Yankees advance to World Series
By MIKE FITZPATRICK
NEW YORK — Alex Rodriguez, welcome to the World Series. The New York Yankees are back in baseball's big event.
The sport's top spenders finally cashed in with their first pennant in six years last night, beating the Los Angeles Angels, 5-2, in Game 6 of the AL championship series behind the savvy pitching of that old October pro, Andy Pettitte.
Next up, New York hosts defending champion Philadelphia in the World Series opener Wednesday night. Cliff Lee is expected to face ALCS MVP CC Sabathia in an enticing pitching matchup between former Cleveland teammates — and the past two AL Cy Young Award winners.
"I couldn't be more excited," Rodriguez said. "I feel like a 10-year-old kid."
Ridiculed in the past for his October flops, A-Rod played a huge role in helping his team advance through the playoffs, batting .438 with five home runs and 12 RBIs. The slugger earned his first trip to the Fall Classic during a 16-year career in which he's accomplished almost everything else.
"That's what you play for," Rodriguez said. "In order to win a World Series, you have to get there first."
After Mariano Rivera fanned pinch-hitter Gary Matthews Jr. for the final out, Mark Teixeira, Derek Jeter and most Yankees rushed to swarm a jubilant Rodriguez near third base.
Rivera received a huge hug from catcher Jorge Posada in front of the mound. Then, the Yankees partied with beer and champagne in their swanky, high-tech clubhouse.
Pettitte set a postseason record for wins, Johnny Damon hit a two-run single and Rivera closed it out in familiar fashion with a six-out save as the $201 million Yankees won their 40th American League crown by vanquishing the Angels, a longtime nemesis.
"It's really not a surprise that we are here. I hate to sound like that," said Sabathia, signed along with fellow free agents Teixeira and A.J. Burnett during New York's $423.5 million offseason spending spree.
Now, the Yankees go for their record 27th title — when manager Joe Girardi was hired two years ago, he took jersey No. 27 with that in mind.
Not a bad way for Jeter, Posada and crew to finish up the first season at the team's new $1.5 billion ballpark.
"We want to enjoy this tonight. We'll worry about Philly tomorrow," Jeter said. "Hopefully, we can play one more great series."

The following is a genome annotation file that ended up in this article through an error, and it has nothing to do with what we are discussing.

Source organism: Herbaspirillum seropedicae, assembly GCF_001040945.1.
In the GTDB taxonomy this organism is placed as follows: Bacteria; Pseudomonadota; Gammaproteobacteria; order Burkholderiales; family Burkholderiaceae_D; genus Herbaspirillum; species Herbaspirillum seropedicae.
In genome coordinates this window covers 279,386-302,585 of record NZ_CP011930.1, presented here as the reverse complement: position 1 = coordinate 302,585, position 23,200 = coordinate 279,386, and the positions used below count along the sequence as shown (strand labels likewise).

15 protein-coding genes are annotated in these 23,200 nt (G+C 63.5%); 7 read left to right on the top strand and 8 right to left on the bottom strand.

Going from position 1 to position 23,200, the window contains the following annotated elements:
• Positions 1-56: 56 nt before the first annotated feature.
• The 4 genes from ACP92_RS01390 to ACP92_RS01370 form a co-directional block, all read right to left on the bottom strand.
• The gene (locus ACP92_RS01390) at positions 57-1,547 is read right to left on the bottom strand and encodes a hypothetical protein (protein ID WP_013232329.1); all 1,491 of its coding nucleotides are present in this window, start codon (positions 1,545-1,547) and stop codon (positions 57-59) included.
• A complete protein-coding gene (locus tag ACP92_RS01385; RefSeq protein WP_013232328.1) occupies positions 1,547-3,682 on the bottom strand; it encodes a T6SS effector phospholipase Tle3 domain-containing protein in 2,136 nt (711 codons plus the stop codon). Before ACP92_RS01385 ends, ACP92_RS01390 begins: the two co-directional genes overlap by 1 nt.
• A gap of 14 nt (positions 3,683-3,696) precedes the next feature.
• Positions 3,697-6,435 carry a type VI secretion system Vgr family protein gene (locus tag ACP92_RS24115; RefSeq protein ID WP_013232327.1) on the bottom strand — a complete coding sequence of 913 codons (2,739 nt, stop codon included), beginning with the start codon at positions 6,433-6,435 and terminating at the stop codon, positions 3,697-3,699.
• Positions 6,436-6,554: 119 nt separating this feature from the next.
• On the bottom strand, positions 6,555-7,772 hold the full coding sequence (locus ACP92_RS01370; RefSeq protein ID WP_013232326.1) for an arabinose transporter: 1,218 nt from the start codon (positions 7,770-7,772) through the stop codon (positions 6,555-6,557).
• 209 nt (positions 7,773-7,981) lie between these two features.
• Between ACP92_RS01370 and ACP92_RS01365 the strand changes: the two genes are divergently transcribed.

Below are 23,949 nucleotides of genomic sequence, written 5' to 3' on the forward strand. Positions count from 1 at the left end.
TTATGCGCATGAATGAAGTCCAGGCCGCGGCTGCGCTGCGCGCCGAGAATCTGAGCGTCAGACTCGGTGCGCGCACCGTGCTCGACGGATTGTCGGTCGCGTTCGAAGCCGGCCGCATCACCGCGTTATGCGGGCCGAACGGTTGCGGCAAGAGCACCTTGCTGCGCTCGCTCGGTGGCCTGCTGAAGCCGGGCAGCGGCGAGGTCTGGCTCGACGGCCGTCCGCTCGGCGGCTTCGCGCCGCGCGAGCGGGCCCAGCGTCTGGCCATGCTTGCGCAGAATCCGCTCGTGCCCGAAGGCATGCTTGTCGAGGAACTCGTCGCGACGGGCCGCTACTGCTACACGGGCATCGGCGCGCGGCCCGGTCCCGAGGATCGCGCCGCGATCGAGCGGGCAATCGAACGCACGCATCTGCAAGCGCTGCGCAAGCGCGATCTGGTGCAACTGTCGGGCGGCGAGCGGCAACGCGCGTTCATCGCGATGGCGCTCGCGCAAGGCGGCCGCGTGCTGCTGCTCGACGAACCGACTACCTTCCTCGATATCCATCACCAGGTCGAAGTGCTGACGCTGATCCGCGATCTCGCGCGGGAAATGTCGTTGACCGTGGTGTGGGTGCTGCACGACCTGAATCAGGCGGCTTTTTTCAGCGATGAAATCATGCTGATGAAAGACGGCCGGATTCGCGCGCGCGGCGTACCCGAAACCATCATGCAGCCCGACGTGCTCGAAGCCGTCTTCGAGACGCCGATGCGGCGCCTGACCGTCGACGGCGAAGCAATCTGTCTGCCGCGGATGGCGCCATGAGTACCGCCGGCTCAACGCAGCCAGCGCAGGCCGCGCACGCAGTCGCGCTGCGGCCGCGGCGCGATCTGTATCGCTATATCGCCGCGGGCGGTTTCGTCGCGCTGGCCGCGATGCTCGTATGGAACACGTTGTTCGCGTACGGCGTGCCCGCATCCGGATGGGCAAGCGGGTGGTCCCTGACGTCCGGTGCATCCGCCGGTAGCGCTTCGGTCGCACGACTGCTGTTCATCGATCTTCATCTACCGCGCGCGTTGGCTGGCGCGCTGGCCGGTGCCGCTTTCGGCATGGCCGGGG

For manager Mike Scioscia and his sloppy Angels, it was their latest playoff failure during a decade of steady regular-season success. Since winning their only championship in 2002, the Angels are yet to return to the World Series despite five AL West titles in the past six years.
"At times we played good baseball. At times we shot ourselves in the foot," Scioscia said.
After rain postponed Game 6 for a day, the clear weather and mild, 58-degree temperature at first pitch was a stark change from the first two games of the series, when the Angels froze in the raw chill at Yankee Stadium.
Pettitte escaped a jam in the sixth, going to 3-0 on Kendry Morales before knocking down a comebacker with runners at second and third to preserve a 3-1 edge. The left-hander pumped his fist, then headed for the dugout.
With one on and one out in the seventh, Pettitte left to a standing ovation and tipped his cap to the sellout crowd of 50,173, the largest at the new ballpark. He earned his 16th postseason win, breaking a tie with John Smoltz, and his fifth to close out a postseason series — also a major league record.
"We've got a lot of confidence in Andy when he's on the mound. He's been a big-game pitcher for us for 14 years," Jeter said.
Joba Chamberlain got two key outs and Girardi went to a well-rested Rivera in the eighth. He gave up a two-out RBI single to Vladimir Guerrero, making it 3-2, then retired Morales to end the inning.
A diving play by Teixeira at first base helped Rivera avoid further damage.
The Yankees added two insurance runs in the eighth on a pair of Angels errors and Teixeira's sacrifice fly.
Rivera finished up for his record 37th postseason save, and the Yankees had their elusive pennant.